This stranger walking along deep in thought was the man who had earlier recruited “intoxication” for the revolutionary cause on the grounds that it could open up the “long-sought image sphere” and thereby innervate the “collective body.” This was the man who in that same essay (“Surrealism: The Last Snapshot of the European Intelligentsia”), published in 1929, two years after he first tried hashish, had warned against the spell of mysticism and drugs, arguing instead for a “profane illumination” that recognized the mysteriousness of the everyday, the everydayness of the mystery. Does “In the Sun” pull this off? Was it actually written on drugs, as Valero suggests, or is it a metaphorical and not an actual intoxication—and does this distinction matter?
The counterpoint to the sun was the moonlight, as in Benjamin’s 1932 note “On Astrology”:In principle, events in the heavens could be imitated by people in former ages, whether as individuals or groups. ... Modern man can be touched by a pale shadow of this on southern moonlit nights in which he feels, alive within himself, mimetic forces that he had thought long since dead, while nature, which possesses them all, transforms itself to resemble the moon.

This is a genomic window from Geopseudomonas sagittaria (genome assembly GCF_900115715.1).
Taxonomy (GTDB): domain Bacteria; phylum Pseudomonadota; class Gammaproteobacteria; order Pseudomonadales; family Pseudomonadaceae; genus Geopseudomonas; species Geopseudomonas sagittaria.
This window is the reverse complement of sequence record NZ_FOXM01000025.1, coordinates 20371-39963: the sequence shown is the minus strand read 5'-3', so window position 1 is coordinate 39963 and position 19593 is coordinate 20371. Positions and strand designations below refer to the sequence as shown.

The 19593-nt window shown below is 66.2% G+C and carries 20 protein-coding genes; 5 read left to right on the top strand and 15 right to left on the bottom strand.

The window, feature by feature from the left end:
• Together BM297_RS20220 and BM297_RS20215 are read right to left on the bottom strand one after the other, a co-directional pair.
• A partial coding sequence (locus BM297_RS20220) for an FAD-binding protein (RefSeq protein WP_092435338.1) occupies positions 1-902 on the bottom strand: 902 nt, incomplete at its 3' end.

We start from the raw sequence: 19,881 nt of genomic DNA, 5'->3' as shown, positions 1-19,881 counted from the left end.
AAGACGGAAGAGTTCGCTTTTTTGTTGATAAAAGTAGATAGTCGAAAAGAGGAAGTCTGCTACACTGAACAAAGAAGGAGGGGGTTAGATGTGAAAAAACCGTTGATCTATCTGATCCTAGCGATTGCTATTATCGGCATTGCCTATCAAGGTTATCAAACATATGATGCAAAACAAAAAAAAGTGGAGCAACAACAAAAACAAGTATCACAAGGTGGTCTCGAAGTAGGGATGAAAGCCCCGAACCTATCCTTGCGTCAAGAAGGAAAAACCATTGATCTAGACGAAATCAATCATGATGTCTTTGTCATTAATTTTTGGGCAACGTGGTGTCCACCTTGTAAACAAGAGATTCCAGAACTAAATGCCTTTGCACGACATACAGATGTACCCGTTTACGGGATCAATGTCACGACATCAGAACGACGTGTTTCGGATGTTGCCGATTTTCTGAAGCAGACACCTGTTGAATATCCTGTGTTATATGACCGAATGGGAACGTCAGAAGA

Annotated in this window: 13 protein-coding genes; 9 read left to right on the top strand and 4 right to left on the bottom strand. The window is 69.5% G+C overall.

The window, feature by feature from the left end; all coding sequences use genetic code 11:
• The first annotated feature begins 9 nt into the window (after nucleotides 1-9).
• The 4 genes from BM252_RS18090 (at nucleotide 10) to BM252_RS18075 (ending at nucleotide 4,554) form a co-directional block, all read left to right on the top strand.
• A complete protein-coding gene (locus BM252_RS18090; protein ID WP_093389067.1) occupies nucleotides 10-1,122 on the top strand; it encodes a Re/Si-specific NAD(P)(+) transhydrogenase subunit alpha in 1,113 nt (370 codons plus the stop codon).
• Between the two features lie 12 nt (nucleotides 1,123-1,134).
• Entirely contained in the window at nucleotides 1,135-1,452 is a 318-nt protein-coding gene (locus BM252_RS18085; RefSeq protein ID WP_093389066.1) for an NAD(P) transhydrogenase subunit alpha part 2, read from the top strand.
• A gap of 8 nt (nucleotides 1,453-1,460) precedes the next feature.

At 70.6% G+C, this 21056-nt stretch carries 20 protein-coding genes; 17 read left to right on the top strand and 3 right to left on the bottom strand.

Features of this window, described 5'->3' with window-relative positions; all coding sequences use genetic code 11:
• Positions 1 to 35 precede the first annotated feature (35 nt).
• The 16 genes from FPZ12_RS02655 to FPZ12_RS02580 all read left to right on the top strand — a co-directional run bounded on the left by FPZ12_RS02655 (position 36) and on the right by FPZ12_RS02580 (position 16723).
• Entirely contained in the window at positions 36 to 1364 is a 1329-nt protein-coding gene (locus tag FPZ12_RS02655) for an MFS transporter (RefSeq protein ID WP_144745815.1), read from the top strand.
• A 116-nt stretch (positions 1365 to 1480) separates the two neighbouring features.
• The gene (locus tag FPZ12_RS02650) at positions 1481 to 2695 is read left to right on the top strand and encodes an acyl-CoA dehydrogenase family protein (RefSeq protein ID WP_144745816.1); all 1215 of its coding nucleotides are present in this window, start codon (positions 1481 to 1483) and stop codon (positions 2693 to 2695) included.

Mimesis was fundamental to Benjamin’s theory of language, just as it was, I believe, to his theory of history. In Ibiza, Benjamin fought cat-and-dog with his new friend, the painter Jean Selz, about certain aspects of this theory. Benjamin had recruited Selz to help him translate his Berlin childhood essay into French, despite Selz’s not knowing any German. When Benjamin claimed that the shape of a word was connected to its meaning, Selz exploded: “If the word saucepan looked like a cat in a given language, you would say it was cat.” “You could be right,” demurred Benjamin, “but it would only resemble a cat insofar as a cat resembled a saucepan.”